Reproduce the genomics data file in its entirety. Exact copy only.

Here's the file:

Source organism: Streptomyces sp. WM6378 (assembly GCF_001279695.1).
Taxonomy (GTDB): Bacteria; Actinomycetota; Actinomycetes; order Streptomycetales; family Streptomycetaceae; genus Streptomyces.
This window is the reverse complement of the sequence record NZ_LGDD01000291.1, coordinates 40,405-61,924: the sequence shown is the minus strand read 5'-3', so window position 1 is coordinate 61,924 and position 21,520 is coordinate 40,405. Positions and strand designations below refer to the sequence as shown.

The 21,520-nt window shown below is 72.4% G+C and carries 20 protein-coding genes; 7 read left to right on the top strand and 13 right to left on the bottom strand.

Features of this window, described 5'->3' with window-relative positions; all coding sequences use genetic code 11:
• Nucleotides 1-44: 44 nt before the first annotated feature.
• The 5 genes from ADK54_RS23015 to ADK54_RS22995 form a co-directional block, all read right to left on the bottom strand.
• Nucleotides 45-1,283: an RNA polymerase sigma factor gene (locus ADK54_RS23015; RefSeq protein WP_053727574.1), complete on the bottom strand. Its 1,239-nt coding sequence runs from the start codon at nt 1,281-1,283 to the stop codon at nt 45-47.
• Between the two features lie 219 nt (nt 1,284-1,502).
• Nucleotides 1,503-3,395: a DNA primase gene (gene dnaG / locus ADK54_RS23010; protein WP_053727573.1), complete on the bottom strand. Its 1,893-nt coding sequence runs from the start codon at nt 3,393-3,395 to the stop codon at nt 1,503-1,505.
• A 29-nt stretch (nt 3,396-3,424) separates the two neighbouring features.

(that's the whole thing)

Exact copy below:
Source organism: Streptomyces sp. WM6378 (assembly GCF_001279695.1).
Taxonomy (GTDB): Bacteria; Actinomycetota; Actinomycetes; order Streptomycetales; family Streptomycetaceae; genus Streptomyces.
This window is the reverse complement of the sequence record NZ_LGDD01000291.1, coordinates 40,405-61,924: the sequence shown is the minus strand read 5'-3', so window position 1 is coordinate 61,924 and position 21,520 is coordinate 40,405. Positions and strand designations below refer to the sequence as shown.

The 21,520-nt window shown below is 72.4% G+C and carries 20 protein-coding genes; 7 read left to right on the top strand and 13 right to left on the bottom strand.

Features of this window, described 5'->3' with window-relative positions; all coding sequences use genetic code 11:
• Nucleotides 1-44: 44 nt before the first annotated feature.
• The 5 genes from ADK54_RS23015 to ADK54_RS22995 form a co-directional block, all read right to left on the bottom strand.
• Nucleotides 45-1,283: an RNA polymerase sigma factor gene (locus ADK54_RS23015; RefSeq protein WP_053727574.1), complete on the bottom strand. Its 1,239-nt coding sequence runs from the start codon at nt 1,281-1,283 to the stop codon at nt 45-47.
• Between the two features lie 219 nt (nt 1,284-1,502).
• Nucleotides 1,503-3,395: a DNA primase gene (gene dnaG / locus ADK54_RS23010; protein WP_053727573.1), complete on the bottom strand. Its 1,893-nt coding sequence runs from the start codon at nt 3,393-3,395 to the stop codon at nt 1,503-1,505.
• A 29-nt stretch (nt 3,396-3,424) separates the two neighbouring features.